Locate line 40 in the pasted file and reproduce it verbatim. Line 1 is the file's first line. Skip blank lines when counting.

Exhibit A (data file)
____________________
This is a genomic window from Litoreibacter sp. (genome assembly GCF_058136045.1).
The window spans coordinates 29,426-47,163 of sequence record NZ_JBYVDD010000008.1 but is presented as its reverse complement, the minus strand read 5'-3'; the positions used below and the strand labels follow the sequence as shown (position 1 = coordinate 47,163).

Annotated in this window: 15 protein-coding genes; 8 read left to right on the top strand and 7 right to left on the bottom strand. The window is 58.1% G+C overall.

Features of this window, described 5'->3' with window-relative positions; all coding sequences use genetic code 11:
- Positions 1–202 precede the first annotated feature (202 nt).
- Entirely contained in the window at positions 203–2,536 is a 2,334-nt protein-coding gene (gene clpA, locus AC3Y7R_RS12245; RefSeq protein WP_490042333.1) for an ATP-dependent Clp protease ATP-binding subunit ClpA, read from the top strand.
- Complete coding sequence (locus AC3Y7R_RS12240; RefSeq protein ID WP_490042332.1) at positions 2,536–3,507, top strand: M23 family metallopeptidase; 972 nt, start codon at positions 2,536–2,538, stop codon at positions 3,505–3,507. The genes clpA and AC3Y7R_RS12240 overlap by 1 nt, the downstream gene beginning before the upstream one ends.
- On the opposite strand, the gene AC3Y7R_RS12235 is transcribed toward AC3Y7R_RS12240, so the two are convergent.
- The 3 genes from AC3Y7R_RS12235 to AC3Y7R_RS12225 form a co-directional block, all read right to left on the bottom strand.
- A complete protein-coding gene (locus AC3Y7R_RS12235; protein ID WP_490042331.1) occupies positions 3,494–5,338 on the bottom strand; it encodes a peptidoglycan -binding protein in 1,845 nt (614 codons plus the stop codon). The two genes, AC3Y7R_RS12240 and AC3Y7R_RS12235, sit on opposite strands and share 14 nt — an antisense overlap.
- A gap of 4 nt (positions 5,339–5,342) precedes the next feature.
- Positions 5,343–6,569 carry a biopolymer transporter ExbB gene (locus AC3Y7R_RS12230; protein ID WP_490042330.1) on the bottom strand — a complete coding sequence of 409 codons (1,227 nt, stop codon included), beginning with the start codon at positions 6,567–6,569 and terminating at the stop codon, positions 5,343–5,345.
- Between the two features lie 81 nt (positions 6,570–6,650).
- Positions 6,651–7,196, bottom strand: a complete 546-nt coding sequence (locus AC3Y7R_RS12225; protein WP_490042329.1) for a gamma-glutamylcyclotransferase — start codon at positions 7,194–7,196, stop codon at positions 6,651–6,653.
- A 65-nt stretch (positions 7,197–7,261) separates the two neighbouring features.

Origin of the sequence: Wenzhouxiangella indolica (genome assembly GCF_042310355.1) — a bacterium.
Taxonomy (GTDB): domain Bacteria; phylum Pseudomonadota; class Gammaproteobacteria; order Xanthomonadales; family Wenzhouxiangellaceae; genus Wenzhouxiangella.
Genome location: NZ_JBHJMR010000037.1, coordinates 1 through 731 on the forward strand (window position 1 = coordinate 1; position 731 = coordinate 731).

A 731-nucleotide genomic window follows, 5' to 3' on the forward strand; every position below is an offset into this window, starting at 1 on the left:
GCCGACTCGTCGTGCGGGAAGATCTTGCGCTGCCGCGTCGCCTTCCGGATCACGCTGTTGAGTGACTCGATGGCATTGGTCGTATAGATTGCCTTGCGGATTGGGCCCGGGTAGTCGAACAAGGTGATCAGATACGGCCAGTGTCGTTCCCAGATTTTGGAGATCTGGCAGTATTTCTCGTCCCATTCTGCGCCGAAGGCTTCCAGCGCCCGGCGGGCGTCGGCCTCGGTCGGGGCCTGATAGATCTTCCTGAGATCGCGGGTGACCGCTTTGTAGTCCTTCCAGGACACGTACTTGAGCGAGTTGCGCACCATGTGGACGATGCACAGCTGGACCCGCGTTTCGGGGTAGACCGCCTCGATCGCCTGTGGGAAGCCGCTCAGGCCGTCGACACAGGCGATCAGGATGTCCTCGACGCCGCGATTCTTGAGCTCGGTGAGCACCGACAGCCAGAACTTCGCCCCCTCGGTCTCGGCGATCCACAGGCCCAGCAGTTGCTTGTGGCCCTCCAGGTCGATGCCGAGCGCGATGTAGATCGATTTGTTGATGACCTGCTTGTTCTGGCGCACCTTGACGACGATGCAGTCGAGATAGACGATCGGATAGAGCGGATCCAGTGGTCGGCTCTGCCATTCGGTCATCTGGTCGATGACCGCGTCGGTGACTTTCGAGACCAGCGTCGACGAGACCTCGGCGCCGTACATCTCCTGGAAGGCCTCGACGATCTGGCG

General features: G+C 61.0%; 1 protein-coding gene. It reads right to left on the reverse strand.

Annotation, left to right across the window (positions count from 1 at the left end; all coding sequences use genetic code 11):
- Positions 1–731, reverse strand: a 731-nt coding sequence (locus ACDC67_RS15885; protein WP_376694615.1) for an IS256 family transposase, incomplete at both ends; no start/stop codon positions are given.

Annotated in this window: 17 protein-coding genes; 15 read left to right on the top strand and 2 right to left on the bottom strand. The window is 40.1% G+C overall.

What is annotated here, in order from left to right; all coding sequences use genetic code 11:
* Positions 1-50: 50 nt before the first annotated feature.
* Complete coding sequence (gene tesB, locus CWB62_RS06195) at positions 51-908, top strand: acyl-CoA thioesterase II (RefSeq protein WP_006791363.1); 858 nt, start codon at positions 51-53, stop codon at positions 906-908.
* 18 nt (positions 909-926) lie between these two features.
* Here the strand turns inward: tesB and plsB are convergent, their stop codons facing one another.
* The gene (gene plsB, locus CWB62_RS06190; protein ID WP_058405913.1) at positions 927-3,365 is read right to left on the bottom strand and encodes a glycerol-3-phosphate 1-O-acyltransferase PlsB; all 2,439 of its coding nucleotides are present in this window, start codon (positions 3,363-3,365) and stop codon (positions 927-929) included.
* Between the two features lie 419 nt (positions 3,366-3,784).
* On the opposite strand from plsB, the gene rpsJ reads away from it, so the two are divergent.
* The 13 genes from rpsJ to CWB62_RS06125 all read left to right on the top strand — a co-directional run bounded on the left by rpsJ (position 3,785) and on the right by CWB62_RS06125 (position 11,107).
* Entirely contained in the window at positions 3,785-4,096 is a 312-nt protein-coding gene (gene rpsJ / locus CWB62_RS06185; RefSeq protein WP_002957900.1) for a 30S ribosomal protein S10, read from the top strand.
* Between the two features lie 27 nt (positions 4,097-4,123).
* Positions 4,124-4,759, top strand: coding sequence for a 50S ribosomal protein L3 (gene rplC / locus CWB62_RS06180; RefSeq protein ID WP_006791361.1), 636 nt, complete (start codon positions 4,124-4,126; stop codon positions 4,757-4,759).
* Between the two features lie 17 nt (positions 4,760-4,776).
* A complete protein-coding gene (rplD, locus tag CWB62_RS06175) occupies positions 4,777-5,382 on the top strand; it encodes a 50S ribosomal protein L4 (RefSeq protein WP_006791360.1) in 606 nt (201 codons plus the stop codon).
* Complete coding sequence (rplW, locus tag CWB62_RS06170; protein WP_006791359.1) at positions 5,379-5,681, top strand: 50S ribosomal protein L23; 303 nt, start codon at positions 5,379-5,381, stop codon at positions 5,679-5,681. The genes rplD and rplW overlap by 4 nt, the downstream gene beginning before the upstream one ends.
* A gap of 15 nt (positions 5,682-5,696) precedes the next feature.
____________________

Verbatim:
* A gap of 15 nt (positions 5,682-5,696) precedes the next feature.